I think for me it came a bit earlier. Probably 18 months prior I was at a point where I potentially wanted to set up by myself and I hadn’t met anyone like Nicola at that point who would be the obvious person to do it with. I knew that I had a lot to offer. I had some great ideas but the logistics of actually doing it and being brave enough, and we were still in COVID times at that point as well, so I just didn’t feel ready. It just didn’t feel 100% right. I thought getting some different agency experience would be good for me to either help me change direction slightly and go down a different route or just reaffirm to me that actually, this was what I wanted to do. I’ve always been quite entrepreneurial. I’ve always seen myself running my own business of some form and playing with different ideas of what that would look like, but never enough to press the button.

Meeting Nicola, bringing our ideas together and realising how aligned we were, it is obviously very rare to meet someone like that. Not only were we aligned in our periods of life but the importance we placed on the different aspects of the role. I think recruitment is like a bit of a minefield. You’re juggling lots of different elements of the job and almost like slotting into different mindsets and different job roles multiple times a day. Typically you would work very differently to the person that sits next to you and you wouldn’t necessarily see things in the same way or place the same importance on the same things. As much as Nicola and I have different skill sets and we complement each other well with the roles that we take on, the importance that we place on each thing and our values are like 100% aligned. I think as soon as we realised that, it was a no-brainer.’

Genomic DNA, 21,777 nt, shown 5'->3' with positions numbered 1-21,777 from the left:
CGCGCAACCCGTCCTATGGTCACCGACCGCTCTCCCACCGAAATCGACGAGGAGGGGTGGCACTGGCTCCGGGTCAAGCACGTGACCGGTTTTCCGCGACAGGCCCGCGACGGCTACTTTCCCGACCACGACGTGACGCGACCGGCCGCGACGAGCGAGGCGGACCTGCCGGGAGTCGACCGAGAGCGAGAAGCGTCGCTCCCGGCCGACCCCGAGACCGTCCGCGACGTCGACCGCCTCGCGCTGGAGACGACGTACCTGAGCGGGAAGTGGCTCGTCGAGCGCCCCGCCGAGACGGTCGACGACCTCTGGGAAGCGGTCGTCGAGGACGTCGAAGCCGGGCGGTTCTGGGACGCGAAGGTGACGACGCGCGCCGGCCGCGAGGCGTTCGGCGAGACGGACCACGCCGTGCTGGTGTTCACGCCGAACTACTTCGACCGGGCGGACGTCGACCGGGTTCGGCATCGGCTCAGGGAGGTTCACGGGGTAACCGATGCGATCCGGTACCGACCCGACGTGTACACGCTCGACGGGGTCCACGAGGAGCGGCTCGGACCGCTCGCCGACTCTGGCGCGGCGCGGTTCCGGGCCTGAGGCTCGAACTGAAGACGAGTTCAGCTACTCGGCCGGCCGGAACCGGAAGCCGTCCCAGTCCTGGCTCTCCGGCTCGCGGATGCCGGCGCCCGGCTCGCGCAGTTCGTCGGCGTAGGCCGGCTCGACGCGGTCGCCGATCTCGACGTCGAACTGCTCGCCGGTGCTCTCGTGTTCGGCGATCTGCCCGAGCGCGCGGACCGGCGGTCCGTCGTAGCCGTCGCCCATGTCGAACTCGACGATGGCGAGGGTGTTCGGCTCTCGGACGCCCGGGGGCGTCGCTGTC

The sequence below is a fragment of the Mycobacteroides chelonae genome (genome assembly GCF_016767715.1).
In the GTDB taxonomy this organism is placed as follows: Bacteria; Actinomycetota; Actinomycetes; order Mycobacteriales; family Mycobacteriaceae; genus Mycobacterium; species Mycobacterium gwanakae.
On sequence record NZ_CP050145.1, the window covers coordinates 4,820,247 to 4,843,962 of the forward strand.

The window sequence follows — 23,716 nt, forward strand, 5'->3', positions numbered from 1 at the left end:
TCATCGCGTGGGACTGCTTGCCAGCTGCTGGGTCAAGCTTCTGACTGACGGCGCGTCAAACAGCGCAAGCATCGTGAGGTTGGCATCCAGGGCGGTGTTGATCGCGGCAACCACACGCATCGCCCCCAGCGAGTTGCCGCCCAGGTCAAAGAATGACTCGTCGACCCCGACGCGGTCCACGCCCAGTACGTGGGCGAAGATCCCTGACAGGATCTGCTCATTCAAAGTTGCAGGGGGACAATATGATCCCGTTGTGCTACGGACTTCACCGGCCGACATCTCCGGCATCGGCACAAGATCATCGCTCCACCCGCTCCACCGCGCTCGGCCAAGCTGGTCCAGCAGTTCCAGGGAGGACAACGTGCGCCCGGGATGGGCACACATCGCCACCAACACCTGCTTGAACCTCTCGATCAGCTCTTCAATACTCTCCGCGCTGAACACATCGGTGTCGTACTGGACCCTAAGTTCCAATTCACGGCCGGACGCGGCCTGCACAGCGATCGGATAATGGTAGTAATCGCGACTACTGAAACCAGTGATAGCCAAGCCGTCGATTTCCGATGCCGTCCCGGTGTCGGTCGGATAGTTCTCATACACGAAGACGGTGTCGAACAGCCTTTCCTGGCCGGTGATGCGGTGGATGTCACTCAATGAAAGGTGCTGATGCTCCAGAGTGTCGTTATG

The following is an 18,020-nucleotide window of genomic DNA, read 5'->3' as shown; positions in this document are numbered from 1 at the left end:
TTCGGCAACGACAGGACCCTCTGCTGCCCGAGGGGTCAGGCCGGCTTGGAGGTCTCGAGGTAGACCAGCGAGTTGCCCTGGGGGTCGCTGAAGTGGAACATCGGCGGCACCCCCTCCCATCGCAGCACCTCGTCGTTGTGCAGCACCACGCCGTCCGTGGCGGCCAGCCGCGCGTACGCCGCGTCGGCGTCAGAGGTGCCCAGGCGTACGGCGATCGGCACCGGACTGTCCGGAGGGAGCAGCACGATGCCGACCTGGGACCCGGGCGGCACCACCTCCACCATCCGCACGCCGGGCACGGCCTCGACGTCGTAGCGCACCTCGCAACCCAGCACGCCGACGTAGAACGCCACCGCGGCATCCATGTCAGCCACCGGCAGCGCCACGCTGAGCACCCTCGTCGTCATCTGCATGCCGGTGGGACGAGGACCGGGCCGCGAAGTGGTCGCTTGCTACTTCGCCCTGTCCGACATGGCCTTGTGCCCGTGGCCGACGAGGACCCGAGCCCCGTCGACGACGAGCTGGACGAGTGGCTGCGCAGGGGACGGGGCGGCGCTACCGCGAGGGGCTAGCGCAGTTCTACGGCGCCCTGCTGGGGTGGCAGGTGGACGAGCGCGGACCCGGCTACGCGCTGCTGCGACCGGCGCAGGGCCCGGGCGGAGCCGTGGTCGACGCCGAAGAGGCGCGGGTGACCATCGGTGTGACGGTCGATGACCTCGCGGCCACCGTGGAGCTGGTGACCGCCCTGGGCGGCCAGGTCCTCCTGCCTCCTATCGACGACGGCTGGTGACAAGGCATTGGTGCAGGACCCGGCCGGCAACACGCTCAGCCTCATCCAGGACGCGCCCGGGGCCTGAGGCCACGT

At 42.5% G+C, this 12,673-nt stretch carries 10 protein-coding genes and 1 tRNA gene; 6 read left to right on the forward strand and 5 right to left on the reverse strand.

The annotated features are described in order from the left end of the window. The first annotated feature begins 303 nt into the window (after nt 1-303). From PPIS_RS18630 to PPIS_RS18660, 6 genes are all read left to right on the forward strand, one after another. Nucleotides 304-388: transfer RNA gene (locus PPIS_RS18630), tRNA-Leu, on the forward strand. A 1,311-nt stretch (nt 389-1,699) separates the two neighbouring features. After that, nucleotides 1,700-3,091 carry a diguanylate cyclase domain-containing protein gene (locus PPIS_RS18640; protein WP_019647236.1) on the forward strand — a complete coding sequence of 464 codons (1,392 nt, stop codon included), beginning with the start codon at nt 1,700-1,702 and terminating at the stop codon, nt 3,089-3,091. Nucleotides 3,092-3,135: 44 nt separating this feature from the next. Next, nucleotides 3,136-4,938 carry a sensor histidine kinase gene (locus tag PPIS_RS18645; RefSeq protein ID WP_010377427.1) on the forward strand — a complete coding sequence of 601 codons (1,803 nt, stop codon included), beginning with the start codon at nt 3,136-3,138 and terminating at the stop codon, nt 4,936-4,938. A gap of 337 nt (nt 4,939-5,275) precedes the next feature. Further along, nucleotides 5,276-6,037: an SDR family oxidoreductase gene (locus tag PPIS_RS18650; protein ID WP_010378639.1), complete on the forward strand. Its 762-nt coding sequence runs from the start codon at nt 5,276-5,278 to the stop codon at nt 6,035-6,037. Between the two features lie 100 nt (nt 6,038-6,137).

My next question was about the Hera vision for doing recruitment differently.

Nicola replied, ‘One of our slogans or taglines is that it’s tech recruitment redefined by women. I think it’s just stripping away that stereotypical bums on seats approach that is synonymous with recruitment and tech recruitment and is really competitive. As Emma said the vision and values that we want to bring through to create are that place of psychological safety where people from underrepresented minority groups, no matter who they are, whether they’re those that have neurodivergent characteristics, whether they’re working mums, whether they’re working dads, whether they’re people, you know, from Black and ethnic minority groups.

It’s creating that space where people feel comfortable to come to us and ask questions on anything DE&I related that they wouldn’t necessarily feel comfortable asking when it comes to their recruitment practices. We’ve always said, you know, we’re not the experts. I don’t know whether there is such a thing as kind of a DE&I expert because it’s a period of continuous growth and continuous change. But we are creating an environment where we can break down those barriers and have those conversations. Asking how we can make interview experiences more inclusive for everybody rather than just kind of a certain demographic of people.

We’re giving people the opportunity to share our vision, I suppose, in terms of moving the needle in the right direction to genuinely make a difference to the industry that we’re working in at the moment.’

I said to Emma that as co-founders she and Nicola presumably have this shared vision. I wondered if there was anything else that’s in their future vision for the recruitment business.

‘I guess something we haven’t touched upon is Hera Voice. When we decided to set up Hera we were really nailing down what we wanted the business to represent and how we wanted to be sort of seen and understood by the market. We thought that it would be sensible to separate a little bit the recruitment piece from the communities piece.

Recruitment is our bread and butter and that’s how we can support clients at the core of what we do, but we wanted to extend that community piece. As Nicola said we’re not the experts but we definitely want to be the sign posters. So, we created Hera Voice which is our community where we will share knowledge, we will signpost to people that are the experts, we will share webinars or meetups or events and we’ll also host our own. We’ve just hosted our first event last week which was amazing.